What Is Conservative About The Defense Of Marriage Act?

November 26, 2009

We would like to pose a friendly question to our conservative friends, Tea Party friends, and Republican friends (none mutually exclusive).

What is conservative about the Defense of Marriage Act?

Let’s frame the question this way:  One of the most significant undercurrents in the Tea Party movement is the desire to throw off the shackles of the “Nanny State,” which now claims authority to instruct “free” citizens on such constitutional imperatives as what we can screw into our lamps, how much water we are allowed to use to flush waste from our toilets, and soon, whether or not we will receive approval for a medical procedure or treatment.

What could possibly be more Nanny than turning to the government to regulate personal relationships?

For many of us in the Tea Party movement, this is not a gay rights issue. This is a statist issue.

Yes, if the government got out of the business of regulating private relationships, and simply acted as record keeper of contractual legal partnerships agreed to by all parties involved, there might be partnerships that make some people uneasy.

Many of us would argue that it is far more preferable to suffer the potential variables of unregulated relationships, be they between homosexuals, heterosexuals, or multiple partners, than to empower the nanny state in any way. And again, what could possibly be more empowering for the nanny state than to be begged to define acceptable relationships?

Would anyone’s church/synagogue/mosque sanctioned marriage be any less real or meaningful if the government were not required to give approval?

Is heterosexuality and morality so fragile that it cannot survive without the warm embrace of the all knowing government?

If the government got out of the relationship regulation industry, almost everybody would win. Gay people would win because in a land where the government doesn’t get to have a say in our personal relationships, they’ll have all the same rights as anyone else.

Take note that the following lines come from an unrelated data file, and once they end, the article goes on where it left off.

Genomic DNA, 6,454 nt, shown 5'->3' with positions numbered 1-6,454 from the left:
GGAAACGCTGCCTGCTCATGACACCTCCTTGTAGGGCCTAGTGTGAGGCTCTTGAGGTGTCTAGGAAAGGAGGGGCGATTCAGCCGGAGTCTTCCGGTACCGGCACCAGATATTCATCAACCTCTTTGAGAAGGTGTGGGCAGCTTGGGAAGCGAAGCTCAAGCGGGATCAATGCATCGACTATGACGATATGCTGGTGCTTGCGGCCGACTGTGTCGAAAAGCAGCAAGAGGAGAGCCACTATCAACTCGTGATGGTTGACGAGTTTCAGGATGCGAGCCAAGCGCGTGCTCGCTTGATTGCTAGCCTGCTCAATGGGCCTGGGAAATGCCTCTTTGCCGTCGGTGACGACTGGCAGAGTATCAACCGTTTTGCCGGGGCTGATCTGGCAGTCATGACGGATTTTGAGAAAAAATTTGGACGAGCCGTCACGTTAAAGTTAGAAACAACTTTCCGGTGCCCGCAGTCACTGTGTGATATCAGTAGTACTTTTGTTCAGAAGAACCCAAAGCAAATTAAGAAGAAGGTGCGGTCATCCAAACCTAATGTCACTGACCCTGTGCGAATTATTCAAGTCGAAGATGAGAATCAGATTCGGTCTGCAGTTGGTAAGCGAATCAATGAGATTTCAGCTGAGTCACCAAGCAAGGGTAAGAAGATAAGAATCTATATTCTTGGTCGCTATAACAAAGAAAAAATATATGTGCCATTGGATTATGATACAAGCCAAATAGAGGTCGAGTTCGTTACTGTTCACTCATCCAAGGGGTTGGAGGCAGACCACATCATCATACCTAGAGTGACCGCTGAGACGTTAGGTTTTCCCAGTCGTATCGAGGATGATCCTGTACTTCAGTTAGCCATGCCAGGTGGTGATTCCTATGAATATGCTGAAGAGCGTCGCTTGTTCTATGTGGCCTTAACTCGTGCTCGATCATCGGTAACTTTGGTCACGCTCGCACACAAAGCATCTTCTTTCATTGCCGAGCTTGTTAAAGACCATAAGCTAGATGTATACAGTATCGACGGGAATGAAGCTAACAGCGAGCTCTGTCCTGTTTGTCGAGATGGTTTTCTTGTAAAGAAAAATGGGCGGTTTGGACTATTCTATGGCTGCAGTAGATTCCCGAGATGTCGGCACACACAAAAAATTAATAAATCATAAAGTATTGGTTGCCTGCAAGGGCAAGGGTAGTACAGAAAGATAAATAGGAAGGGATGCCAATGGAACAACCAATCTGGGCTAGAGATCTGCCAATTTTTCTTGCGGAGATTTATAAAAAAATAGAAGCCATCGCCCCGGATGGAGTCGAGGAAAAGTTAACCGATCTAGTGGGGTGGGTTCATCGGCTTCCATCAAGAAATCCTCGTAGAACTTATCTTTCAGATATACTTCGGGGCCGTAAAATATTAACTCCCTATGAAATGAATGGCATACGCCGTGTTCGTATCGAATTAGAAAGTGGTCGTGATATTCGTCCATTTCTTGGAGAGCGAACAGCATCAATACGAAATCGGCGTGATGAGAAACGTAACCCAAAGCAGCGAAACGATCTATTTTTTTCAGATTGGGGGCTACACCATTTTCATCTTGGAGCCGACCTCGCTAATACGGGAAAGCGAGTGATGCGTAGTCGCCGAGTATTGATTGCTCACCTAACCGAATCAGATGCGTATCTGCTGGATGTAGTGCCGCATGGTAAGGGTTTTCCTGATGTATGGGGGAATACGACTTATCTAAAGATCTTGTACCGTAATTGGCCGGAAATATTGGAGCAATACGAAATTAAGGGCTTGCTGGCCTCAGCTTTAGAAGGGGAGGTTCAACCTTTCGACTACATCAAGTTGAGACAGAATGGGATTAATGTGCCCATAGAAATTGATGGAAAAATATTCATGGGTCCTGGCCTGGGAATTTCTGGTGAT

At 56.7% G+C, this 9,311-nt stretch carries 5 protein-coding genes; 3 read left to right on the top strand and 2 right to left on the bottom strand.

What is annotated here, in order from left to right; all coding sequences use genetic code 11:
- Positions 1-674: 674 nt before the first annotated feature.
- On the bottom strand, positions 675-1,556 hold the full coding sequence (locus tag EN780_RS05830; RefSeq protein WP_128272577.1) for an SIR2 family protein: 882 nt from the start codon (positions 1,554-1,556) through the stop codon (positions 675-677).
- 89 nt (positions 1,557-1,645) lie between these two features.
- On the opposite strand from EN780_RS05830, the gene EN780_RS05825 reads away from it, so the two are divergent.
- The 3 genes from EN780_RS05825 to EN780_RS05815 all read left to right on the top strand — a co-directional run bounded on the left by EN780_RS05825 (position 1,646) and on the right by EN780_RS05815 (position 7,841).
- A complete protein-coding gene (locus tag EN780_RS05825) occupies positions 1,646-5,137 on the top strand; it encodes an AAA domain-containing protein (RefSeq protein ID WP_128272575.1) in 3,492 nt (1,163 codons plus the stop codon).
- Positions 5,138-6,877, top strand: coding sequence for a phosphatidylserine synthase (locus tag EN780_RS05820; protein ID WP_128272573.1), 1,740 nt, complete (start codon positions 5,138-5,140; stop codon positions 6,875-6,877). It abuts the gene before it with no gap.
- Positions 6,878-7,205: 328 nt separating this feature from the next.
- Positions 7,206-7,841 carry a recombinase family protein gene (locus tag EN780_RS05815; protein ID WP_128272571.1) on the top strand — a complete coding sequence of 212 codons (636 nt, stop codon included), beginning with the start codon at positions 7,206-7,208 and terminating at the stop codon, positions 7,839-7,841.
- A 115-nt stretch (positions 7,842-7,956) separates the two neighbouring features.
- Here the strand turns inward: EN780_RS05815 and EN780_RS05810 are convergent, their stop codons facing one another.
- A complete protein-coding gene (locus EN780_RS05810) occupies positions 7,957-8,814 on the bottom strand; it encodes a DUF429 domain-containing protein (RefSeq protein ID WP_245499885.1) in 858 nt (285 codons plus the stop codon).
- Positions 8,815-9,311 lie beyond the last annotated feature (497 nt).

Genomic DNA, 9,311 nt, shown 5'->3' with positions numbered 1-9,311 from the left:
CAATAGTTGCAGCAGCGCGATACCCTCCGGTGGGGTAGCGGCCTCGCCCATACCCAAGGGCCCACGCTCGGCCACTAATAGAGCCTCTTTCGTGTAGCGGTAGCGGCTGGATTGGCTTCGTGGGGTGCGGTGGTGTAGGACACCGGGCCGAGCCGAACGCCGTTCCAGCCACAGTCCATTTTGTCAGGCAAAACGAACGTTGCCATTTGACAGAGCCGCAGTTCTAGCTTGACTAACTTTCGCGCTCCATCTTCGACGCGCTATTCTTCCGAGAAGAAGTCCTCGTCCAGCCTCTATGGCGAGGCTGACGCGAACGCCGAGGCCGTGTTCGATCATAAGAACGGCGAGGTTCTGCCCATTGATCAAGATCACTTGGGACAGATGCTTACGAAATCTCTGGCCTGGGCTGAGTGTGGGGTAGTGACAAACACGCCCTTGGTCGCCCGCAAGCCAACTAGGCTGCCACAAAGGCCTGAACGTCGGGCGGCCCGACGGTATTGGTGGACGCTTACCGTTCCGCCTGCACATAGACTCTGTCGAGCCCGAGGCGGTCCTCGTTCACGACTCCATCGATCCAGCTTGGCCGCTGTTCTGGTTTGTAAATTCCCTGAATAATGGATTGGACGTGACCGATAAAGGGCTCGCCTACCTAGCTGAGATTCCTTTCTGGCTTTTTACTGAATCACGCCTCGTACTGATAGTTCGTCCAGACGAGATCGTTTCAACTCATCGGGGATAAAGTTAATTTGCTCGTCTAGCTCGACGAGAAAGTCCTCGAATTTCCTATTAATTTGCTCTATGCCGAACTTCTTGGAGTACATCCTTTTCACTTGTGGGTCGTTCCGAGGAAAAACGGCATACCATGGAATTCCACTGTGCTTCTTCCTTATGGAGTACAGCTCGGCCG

For those of us who believe government is out of control in its attempt to regulate every aspect of our existence, dis-empowering the government’s involvement in our personal lives would help set boundaries on an institution that increasingly recognizes no boundary over our personal lives and decisions.

For Republicans, getting the government out of the marriage business would destroy one of the most effective wedge issues employed by Democratic Socialist Progressives who use it to further divide conservatives, and the nation at large.

In fact, the biggest loser in the proposed scenario would be the Progressive movement. It’s worth considering on that basis alone.

Back to our original question though with the above thoughts in mind, in a world where we should be fighting to halt the onslaught of an increasingly obtrusive federal government, how in the world is it conservative to support a marriage act of ANY kind?

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6 Responses to What Is Conservative About The Defense Of Marriage Act?

  1. Douglas on November 26, 2009 at 6:20 am

    well, isn’t DOMA just supposed to prevent the application of the interstate commerce rationale as it applies to marriage?

    Since all 50 have a common definition of certain marriages, but not of others?

    I’m pretty sure there are more than a few objectionable portions of DOMA,(it was written by legislators.) but it’s basic goal is to not require states to recognize another states definition of marriages outside of it’s own definition.

    I say just get rid of ANY marriage legislation and benifit.

  2. BackwardsBoy on November 26, 2009 at 11:33 am

    It’s not so much that the defense of marriage is a conservative issue, it’s the framing of the question by the leftists to paint us as the enemy. This issue was framed by them, not us.